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Previous Concerts

Hawick Music Club 

Season 71 – 2022-23

Ross Milligan + Malcolm MacFarlane

Djordge Gajic & Ryan Corbett


Bona Fide

Eden Valley Baroque

Clyde Duo

Resoul String Quartet

Hawick Music Club 

Season 70 - 2021 - 22

An Dhá

Les Trois Blondes

Grace Wain and Michal Gajzler


New Focus

The Abbey Consort



Previous Concert


Agapanthus Duo Report

Hawick Music Club press report following the Agapanthus Performance 

Andrew Sherwood took to the floor with James Letham on Sunday 20th February as Agapanthus Duo in St Cuthbert's Church at 2.30 pm for Hawick Music Club. The concert had been previewed by BBC TV Borders as it was to feature Andrew playing a violin found in the trenches of the first World War. The atmosphere was such that one could almost sense the ghost of its original owner who was probably a German WW1 soldier.

       The power of music and lyric can be strong and so it proved to be when Andrew read out the words to the Road to Passchendaele and then played his own arrangement of the piece. This was composed by Scocha’s Alan Brydon and Major {Ret} Gavin Stoddart BEM, MBE.

          The WW1 violin had been brought home by Sgt. John Paterson who subsequently died in the trenches himself. The violin had not been played for 80 years but sang out as a reminder of what we may shortly be facing as a nation currently at the brink of war.

            We have experienced a more recent passing in the Music Club, that of Louise Wallace who was our secretary for many years.

Andy and Jim dedicated Three Old Viennese Dances by Fritz Kreisler:1-Liebesfreud,2-Liebesleid 3-Shon Rosmarin to her memory.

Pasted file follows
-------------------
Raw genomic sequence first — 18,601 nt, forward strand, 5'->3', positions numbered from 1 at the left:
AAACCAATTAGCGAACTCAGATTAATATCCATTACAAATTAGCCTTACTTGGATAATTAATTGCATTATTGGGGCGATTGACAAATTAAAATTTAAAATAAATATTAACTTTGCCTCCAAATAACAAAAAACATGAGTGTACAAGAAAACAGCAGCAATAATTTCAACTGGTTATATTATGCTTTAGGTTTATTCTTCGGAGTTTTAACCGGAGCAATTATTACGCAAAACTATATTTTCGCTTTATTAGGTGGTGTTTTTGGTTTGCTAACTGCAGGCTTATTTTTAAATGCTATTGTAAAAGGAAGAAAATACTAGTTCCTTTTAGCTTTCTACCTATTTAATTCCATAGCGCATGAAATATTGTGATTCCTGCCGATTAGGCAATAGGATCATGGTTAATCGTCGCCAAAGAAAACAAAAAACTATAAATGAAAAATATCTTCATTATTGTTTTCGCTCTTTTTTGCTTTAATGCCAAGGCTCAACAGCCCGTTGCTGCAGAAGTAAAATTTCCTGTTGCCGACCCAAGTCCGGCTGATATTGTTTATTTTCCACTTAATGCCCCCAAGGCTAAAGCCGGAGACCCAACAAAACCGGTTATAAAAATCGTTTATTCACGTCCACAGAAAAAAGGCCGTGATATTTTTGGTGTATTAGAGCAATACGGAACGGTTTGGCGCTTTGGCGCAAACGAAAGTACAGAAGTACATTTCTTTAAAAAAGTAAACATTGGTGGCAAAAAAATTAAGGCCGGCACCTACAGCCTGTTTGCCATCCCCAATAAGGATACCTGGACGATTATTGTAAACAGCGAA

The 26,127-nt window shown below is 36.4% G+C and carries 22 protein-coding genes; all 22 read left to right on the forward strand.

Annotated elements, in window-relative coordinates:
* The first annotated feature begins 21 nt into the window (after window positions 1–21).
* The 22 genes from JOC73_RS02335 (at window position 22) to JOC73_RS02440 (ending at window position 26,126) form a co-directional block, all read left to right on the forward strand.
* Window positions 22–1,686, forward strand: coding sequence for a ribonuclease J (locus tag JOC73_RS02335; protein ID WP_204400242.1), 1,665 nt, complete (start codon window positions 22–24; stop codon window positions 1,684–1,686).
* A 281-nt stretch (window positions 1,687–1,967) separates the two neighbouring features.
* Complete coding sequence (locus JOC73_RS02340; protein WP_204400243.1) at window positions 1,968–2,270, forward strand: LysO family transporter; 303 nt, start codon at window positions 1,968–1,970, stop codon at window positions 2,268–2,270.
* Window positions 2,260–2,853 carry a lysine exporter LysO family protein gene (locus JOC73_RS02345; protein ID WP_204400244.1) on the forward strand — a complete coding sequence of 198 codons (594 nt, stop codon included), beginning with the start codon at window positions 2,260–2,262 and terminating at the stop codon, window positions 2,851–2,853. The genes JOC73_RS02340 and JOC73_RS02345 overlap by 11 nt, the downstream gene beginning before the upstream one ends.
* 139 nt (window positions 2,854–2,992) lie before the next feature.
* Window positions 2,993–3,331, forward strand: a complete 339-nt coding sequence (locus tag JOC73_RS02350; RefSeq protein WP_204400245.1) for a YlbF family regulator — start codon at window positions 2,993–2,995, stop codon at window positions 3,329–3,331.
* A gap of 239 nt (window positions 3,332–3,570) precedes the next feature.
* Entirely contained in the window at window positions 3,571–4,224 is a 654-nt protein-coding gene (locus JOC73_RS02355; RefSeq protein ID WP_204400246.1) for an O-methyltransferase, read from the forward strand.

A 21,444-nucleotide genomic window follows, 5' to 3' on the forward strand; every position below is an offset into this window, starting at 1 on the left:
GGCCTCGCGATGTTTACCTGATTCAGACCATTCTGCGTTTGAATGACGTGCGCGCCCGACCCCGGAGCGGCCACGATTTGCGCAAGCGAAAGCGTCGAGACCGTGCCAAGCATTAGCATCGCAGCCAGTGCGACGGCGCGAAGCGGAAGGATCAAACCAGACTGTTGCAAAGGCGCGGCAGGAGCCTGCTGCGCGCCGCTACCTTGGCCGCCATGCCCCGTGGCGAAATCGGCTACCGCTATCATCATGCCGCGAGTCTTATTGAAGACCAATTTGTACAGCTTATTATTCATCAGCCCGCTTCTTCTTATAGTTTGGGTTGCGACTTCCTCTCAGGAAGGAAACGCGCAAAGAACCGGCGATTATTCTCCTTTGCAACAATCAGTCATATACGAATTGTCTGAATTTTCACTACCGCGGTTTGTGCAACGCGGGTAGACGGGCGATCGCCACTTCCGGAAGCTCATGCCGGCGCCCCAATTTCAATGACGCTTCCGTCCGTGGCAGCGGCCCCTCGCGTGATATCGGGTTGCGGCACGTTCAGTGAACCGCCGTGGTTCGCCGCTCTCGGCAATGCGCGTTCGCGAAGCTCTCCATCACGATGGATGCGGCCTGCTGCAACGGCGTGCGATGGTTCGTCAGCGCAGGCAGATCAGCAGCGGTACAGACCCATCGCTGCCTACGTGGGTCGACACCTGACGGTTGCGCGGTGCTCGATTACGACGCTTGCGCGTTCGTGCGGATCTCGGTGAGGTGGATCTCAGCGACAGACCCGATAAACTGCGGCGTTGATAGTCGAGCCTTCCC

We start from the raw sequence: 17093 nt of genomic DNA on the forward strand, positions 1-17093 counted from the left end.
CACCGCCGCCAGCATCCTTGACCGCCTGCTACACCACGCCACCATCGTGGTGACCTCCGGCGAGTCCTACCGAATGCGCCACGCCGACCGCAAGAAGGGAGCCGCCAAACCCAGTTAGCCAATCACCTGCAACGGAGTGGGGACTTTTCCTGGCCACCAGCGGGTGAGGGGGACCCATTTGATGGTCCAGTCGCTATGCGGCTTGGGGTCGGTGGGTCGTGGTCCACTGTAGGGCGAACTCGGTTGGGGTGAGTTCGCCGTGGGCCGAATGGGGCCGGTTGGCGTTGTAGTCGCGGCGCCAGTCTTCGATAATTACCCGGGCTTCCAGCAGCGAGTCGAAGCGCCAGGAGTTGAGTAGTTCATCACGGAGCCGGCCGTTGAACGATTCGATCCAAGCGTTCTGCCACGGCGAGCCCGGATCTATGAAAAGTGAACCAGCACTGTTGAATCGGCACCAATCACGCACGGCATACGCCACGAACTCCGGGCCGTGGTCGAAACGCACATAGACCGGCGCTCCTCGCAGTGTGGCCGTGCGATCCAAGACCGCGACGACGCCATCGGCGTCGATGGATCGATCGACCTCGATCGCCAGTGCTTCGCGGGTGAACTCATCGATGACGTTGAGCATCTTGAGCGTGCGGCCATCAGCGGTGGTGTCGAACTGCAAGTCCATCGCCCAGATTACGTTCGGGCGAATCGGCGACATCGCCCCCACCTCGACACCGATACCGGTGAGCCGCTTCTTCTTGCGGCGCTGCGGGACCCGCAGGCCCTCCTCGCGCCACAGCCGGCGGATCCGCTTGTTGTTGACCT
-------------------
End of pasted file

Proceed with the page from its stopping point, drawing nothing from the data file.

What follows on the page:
They were pretty and sprightly just as she had been. Composed just before he went to war in the first World War trenches.

            Four Aquarelles for violin and piano 1-Idyll 2-Humoresque 3-Lullaby 4-Polish dance was romantic Swedish music so loved by Andy that he acknowledged Tor Aulin as inspiring him as a young violinist.

         A dramatic Tarantelle told of a man being stung by a Tarantula {Frederic Alfred d’Erlanger}

In order to emphasise that this was definitely a classical concert music by Wolfgang Amadeus Mozart; Sonata No 10 for piano and violin K378 was featured. Andy and Jim entertaining and educating us in a relaxed style.

i Allegro moderato

ii Andante sostenuto e cantabile

iii Rondo {Allegro}

and Ludwig van Beethoven;

Sonata No 8 for piano and violin Op 30 No3

i Allegro assai

ii Tempo di menuetto molto moderato e grazioso

iii Allegro vivace


Travelling By Tuba Report

Hawick Music Club press report following the Travelling by Tuba Performance

on 12th September 2021

In Hawick, the term Pleasant Sunday Afternoon is usually associated with the PSA Choir, but it’s a phrase I would readily apply to last Sunday afternoon’s concert – Travelling by Tuba – hosted by Hawick Music Club.  Sunday’s performers – Stewart Death (piano) and Chris Cranham (tuba) had their audience captivated right from the start with a mix of quality musicianship, playful education and great humour.

The programme introduced us to works by Brahms, Purcell, Telemann, Mozart and Gershwin as well as lesser-known composers Hartmann, Lebedev, Corwell, Kern, Kreisler and Monti.

Starting with Brahms Hungarian Dance played on piano and tuba, Stewart and Chris used the gaps between their published programme to introduce us to, and demonstrate, an amazing array of wind and brass instruments, starting with a conch shell and including instruments the names of some I had never heard.  (My scribbled notes said “Officlyde” – I have since discovered this should be “Ophicleide”!) The Ophicleide was used to play a haunting Pavane by Peter Warlock.